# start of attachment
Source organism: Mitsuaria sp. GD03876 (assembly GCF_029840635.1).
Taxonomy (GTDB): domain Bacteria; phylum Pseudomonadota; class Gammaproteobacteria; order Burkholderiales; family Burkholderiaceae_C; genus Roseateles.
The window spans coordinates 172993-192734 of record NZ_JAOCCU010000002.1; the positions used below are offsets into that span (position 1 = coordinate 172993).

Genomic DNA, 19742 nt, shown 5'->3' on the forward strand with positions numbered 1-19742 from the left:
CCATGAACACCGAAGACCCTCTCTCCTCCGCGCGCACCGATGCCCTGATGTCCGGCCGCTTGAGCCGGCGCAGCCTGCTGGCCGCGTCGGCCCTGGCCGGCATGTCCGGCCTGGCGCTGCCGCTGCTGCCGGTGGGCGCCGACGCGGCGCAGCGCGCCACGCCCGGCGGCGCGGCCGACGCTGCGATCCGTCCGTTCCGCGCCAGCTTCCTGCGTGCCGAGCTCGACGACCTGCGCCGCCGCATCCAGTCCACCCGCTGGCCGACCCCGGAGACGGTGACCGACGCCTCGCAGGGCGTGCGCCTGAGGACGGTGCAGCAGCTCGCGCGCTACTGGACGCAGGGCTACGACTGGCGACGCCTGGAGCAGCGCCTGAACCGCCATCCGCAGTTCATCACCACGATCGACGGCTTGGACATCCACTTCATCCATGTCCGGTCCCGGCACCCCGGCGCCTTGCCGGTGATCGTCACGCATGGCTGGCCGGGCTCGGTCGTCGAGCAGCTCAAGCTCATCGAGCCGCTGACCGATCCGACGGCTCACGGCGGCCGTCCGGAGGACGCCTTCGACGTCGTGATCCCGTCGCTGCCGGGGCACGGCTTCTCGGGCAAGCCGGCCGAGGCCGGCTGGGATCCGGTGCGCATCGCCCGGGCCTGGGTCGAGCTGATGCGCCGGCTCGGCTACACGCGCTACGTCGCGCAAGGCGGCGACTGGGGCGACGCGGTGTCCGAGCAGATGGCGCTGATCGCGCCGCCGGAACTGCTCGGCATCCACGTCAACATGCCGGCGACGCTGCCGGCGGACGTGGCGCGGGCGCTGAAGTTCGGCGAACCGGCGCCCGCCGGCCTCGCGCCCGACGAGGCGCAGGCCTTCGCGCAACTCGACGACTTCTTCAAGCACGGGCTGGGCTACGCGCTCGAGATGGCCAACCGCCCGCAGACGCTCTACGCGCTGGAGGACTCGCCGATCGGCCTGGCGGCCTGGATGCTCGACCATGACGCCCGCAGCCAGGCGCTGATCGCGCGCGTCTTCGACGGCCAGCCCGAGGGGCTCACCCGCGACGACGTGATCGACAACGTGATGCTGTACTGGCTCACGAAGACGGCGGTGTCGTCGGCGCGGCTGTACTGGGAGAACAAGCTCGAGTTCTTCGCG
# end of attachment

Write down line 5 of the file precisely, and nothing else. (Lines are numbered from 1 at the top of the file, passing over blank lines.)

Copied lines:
CCATGAACACCGAAGACCCTCTCTCCTCCGCGCGCACCGATGCCCTGATGTCCGGCCGCTTGAGCCGGCGCAGCCTGCTGGCCGCGTCGGCCCTGGCCGGCATGTCCGGCCTGGCGCTGCCGCTGCTGCCGGTGGGCGCCGACGCGGCGCAGCGCGCCACGCCCGGCGGCGCGGCCGACGCTGCGATCCGTCCGTTCCGCGCCAGCTTCCTGCGTGCCGAGCTCGACGACCTGCGCCGCCGCATCCAGTCCACCCGCTGGCCGACCCCGGAGACGGTGACCGACGCCTCGCAGGGCGTGCGCCTGAGGACGGTGCAGCAGCTCGCGCGCTACTGGACGCAGGGCTACGACTGGCGACGCCTGGAGCAGCGCCTGAACCGCCATCCGCAGTTCATCACCACGATCGACGGCTTGGACATCCACTTCATCCATGTCCGGTCCCGGCACCCCGGCGCCTTGCCGGTGATCGTCACGCATGGCTGGCCGGGCTCGGTCGTCGAGCAGCTCAAGCTCATCGAGCCGCTGACCGATCCGACGGCTCACGGCGGCCGTCCGGAGGACGCCTTCGACGTCGTGATCCCGTCGCTGCCGGGGCACGGCTTCTCGGGCAAGCCGGCCGAGGCCGGCTGGGATCCGGTGCGCATCGCCCGGGCCTGGGTCGAGCTGATGCGCCGGCTCGGCTACACGCGCTACGTCGCGCAAGGCGGCGACTGGGGCGACGCGGTGTCCGAGCAGATGGCGCTGATCGCGCCGCCGGAACTGCTCGGCATCCACGTCAACATGCCGGCGACGCTGCCGGCGGACGTGGCGCGGGCGCTGAAGTTCGGCGAACCGGCGCCCGCCGGCCTCGCGCCCGACGAGGCGCAGGCCTTCGCGCAACTCGACGACTTCTTCAAGCACGGGCTGGGCTACGCGCTCGAGATGGCCAACCGCCCGCAGACGCTCTACGCGCTGGAGGACTCGCCGATCGGCCTGGCGGCCTGGATGCTCGACCATGACGCCCGCAGCCAGGCGCTGATCGCGCGCGTCTTCGACGGCCAGCCCGAGGGGCTCACCCGCGACGACGTGATCGACAACGTGATGCTGTACTGGCTCACGAAGACGGCGGTGTCGTCGGCGCGGCTGTACTGGGAGAACAAGCTCGAGTTCTTCGCG